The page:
Boiling Down the Health Care Discussion
The health care debate is essentially about access and cost. The bills also include a significant language on quality. The quality agenda is highlighted by funding for the National Quality Forum and Health Information Technology. (ARRA also contains significant funding for Information Technology and the structures to support it.)
This post is about change and cost. There can be little doubt that there are significant issues for the uninsured, those that lose coverage between employers, pre-existing condition exclusions, those that can’t afford to pay for their coverage and other related issues. It is also true that we already pay a significant amount in our current premiums for indigent care. The question is, how much care can we afford for those not paying their own way.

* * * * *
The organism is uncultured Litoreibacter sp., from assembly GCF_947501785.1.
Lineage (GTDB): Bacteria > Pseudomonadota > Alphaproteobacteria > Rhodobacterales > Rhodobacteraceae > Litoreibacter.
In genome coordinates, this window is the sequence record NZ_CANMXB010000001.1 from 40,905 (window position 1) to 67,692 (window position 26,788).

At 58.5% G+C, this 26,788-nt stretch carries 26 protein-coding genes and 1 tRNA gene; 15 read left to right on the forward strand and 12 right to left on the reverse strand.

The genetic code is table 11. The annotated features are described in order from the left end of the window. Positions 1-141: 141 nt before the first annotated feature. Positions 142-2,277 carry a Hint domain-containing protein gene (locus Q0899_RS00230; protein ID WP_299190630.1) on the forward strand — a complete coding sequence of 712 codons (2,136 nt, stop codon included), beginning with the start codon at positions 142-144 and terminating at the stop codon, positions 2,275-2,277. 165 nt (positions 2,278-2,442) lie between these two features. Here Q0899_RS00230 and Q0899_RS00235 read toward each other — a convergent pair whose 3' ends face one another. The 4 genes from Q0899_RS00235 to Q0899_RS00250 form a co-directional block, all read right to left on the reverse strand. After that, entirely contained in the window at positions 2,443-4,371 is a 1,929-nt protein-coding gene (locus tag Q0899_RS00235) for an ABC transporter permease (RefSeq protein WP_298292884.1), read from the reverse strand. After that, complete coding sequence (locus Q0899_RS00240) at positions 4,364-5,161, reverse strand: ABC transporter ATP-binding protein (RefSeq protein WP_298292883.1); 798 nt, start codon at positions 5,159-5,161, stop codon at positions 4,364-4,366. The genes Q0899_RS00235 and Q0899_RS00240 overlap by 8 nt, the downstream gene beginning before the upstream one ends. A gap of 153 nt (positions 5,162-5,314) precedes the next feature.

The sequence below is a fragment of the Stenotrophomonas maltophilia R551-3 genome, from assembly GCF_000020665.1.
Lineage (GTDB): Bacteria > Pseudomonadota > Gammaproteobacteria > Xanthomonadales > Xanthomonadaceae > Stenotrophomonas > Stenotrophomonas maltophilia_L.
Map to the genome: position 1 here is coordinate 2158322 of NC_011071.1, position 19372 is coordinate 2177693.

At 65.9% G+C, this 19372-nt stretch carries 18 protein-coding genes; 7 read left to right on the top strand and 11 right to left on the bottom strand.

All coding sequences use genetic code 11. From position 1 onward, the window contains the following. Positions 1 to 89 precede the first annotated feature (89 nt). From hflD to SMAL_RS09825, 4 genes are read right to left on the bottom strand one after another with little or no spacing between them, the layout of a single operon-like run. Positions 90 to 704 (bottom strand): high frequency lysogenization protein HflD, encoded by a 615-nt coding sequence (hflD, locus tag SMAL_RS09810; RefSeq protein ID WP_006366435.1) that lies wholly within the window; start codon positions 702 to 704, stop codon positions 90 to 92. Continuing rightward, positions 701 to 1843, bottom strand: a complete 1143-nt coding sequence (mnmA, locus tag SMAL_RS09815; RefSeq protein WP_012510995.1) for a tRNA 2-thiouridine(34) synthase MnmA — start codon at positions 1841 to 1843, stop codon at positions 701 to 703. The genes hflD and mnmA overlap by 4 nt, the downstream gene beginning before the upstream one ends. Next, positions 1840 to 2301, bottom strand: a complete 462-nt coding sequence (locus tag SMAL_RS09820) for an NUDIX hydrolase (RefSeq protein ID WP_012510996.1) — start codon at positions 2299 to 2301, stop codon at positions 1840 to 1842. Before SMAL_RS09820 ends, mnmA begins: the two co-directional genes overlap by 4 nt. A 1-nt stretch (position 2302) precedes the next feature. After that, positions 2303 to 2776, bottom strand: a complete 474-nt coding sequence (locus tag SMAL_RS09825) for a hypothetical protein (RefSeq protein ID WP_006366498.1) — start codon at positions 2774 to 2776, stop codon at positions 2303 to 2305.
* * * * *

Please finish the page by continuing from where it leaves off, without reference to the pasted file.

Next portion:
That number is somewhere between ‘0’ and ‘100%’. It isn’t 100% since you need productive workers paying taxes to pay for the care of others unable to afford their own care. It is certainly more than ‘0’. Is it 10%, 20%, more?
Second, subject … liberalism vs. conservatism. The original definition of each goes something like this:
Liberals believe that where change is necessary, it should be done quickly. Conservatives believe that things should be changed incrementally to understand the impacts of the changes. If a liberal where in a room which quickly went dark they would be heard to say, ‘lets’ get the heck out of here.’ A conservative would methodically find their way out of the room.
So, how do these two subjects come together? Simply this, the debate currently underway is a ideological one. Should we go quickly or should we go incrementally and how much is affordable. If you can effectively answer those two questions …
No comments yet.